Failing to ask a question

In June 2015, I wrote a blog about the importance of asking the ‘right’ questions as advocated by Dr Atul Gawande. He writes in the context of medicine. Recently, failing to ask a key question cost me several hundred pounds and gave me an insight into the potential consequences of separation of functions in a large company. 

Foolishly, in hindsight, I wanted to avoid a small fee for moving my broadband and landline with the same provider to my new house. The sales consultant found a way to do this. I failed to consider that my move might be delayed. He did not explain the costs should this occur. In the event, I moved out nine weeks before I completed on the new house. The answer to the question would have been that I would be billed all the usual costs, despite no longer owning that house. 

This result became apparent 6 months later when hundreds of pounds were direct debited from my account. I did not see an statement or invoice. At least six phone calls later, at my cost,  I understood better what had happened. A key factor was the apparent complete lack of communication between the sales team and the billing team. The billing team continued to charge me for four months when, under their rules, I was no longer liable. I did achieve some refund but no manager agreed to speak with me despite my registering a complaint. 

My analysis of this scenario is the lack of communication and understanding between the sales team who set up new lines/broadband and those responsible for invoicing may have significant financial consequences let alone reputational risk. Some management theorists call this relationships that of ‘internal customers and suppliers’. This telecommunications company would benefit, in my view, from investment in the relationships and communication with internal suppliers/customers. I have learnt that seeking to save a relatively small amount of money can lead to a much bigger loss, if I do not understand the whole picture. I will work harder to ask the ‘right’ questions in future.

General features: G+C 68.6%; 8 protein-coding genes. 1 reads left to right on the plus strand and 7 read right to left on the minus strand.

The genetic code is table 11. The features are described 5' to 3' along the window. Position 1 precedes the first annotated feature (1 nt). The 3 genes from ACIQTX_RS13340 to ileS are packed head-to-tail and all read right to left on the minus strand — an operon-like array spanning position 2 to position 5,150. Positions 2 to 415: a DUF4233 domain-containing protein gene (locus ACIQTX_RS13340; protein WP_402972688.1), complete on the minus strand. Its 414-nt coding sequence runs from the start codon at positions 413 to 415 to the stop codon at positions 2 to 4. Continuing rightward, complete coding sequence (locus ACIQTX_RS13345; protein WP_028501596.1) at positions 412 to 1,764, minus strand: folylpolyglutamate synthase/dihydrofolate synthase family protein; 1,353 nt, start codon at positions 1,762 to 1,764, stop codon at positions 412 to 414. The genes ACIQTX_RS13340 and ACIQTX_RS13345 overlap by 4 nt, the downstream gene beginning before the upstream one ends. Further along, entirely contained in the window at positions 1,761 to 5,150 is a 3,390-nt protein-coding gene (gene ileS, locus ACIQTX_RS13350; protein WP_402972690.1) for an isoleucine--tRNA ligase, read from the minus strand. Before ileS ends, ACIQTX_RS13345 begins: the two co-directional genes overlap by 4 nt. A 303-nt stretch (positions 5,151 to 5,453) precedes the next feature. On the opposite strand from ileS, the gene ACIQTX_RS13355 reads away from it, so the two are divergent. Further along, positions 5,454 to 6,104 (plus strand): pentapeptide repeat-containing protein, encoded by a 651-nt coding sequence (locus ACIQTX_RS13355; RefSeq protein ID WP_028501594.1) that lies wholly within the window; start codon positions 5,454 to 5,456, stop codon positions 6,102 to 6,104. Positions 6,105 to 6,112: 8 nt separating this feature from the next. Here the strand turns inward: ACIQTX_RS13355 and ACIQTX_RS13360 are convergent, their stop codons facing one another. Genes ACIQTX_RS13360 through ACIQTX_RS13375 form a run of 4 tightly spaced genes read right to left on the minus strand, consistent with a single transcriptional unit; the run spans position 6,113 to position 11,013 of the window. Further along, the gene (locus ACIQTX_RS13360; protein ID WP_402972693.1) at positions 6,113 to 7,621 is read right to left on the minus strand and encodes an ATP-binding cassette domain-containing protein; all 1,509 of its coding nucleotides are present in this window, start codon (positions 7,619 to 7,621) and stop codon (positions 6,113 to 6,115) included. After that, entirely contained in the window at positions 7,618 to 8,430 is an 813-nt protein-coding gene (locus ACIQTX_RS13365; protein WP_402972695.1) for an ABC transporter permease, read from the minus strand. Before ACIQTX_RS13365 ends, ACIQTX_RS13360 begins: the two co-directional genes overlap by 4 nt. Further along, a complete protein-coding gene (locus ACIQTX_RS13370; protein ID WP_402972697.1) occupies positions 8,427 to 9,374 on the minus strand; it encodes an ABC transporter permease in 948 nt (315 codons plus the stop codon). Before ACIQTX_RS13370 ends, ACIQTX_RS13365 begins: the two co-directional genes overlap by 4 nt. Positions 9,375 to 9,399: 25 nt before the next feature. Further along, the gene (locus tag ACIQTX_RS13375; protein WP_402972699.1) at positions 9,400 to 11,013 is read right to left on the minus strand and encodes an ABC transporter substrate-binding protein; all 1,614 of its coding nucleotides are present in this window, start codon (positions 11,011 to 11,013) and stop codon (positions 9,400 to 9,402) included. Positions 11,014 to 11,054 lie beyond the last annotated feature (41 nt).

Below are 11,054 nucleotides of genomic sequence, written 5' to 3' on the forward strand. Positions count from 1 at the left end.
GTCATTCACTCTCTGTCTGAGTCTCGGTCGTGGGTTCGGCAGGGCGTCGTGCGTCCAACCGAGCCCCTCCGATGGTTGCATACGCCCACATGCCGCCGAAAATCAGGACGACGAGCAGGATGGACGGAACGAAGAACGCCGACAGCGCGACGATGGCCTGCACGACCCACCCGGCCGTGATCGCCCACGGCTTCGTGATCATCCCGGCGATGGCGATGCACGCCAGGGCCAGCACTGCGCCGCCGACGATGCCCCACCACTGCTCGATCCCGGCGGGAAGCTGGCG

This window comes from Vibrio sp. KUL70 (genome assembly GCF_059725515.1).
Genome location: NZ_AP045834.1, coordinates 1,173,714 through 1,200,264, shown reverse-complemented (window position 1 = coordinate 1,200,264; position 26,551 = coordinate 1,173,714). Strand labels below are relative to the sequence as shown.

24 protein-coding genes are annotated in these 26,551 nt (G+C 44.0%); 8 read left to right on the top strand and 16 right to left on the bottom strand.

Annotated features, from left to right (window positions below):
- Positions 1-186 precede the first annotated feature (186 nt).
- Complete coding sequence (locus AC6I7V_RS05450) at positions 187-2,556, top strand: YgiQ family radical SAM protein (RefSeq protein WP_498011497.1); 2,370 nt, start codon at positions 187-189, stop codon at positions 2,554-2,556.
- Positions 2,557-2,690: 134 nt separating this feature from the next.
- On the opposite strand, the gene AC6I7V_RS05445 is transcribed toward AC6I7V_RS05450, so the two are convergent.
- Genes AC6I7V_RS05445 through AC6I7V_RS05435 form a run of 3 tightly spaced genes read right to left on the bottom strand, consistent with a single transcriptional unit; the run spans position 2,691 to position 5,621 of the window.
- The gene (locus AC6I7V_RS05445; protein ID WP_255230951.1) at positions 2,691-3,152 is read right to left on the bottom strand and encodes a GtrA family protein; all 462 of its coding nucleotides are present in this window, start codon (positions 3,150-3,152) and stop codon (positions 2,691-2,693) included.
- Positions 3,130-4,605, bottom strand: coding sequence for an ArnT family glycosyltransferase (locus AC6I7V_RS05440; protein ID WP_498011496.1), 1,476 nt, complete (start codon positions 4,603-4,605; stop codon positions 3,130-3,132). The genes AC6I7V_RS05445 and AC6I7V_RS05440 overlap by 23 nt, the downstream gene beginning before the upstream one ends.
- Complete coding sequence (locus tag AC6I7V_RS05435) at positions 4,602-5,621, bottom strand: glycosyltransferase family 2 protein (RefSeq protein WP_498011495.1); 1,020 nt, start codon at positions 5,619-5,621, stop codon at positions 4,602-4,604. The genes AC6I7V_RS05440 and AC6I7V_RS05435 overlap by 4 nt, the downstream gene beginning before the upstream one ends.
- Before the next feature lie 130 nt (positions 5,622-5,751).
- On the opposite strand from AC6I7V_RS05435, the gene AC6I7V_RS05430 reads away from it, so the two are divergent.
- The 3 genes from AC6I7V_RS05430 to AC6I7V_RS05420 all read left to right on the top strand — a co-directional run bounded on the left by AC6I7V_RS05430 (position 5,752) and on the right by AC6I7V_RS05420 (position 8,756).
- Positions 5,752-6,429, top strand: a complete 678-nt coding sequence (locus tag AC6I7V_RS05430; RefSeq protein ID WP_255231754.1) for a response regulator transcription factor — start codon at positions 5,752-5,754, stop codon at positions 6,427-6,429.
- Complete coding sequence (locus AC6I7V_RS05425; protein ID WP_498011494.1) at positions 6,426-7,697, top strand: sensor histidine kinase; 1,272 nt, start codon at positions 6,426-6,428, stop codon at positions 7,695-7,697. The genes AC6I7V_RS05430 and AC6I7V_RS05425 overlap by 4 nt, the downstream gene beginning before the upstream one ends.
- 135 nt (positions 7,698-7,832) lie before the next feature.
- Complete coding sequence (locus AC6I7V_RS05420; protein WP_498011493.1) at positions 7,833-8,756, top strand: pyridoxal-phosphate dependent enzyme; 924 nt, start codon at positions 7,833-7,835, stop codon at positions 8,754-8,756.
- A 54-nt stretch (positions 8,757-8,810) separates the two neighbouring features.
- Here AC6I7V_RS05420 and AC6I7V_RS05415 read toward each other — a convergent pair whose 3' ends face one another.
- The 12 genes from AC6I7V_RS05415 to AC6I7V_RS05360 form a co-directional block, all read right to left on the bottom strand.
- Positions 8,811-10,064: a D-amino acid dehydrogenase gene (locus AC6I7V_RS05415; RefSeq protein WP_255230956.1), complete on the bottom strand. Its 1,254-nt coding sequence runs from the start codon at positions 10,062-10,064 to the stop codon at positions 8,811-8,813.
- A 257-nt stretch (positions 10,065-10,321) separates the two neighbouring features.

Recognition of the impact of understanding the values, priorities and needs of other roles and teams in an organisation from your own improves the working of systems and processes as well as professional relationships. This in turn supports the achievement of agreed outcomes. For example, as a university Head of Division, I quickly realized the value and importance of working collaboratively with the Admissions Team, the Finance Team and with colleagues in Human Resources. Taking time to understand their perspectives and responding promptly to requests led to the best relationships possible with my ‘internal suppliers’. 

This message also applies to the Hospice UK ‘Hospice Trustee: what you need to know’ one day masterclasses for trustees, which I lead. The understanding between the Board of Trustees, who undertake their governance role and the Chief Executive and the senior team, who have responsibility to manage the hospice is key to working together successfully to achieve the aims and objectives of the hospice. It is part of the consultancy role in organisation development.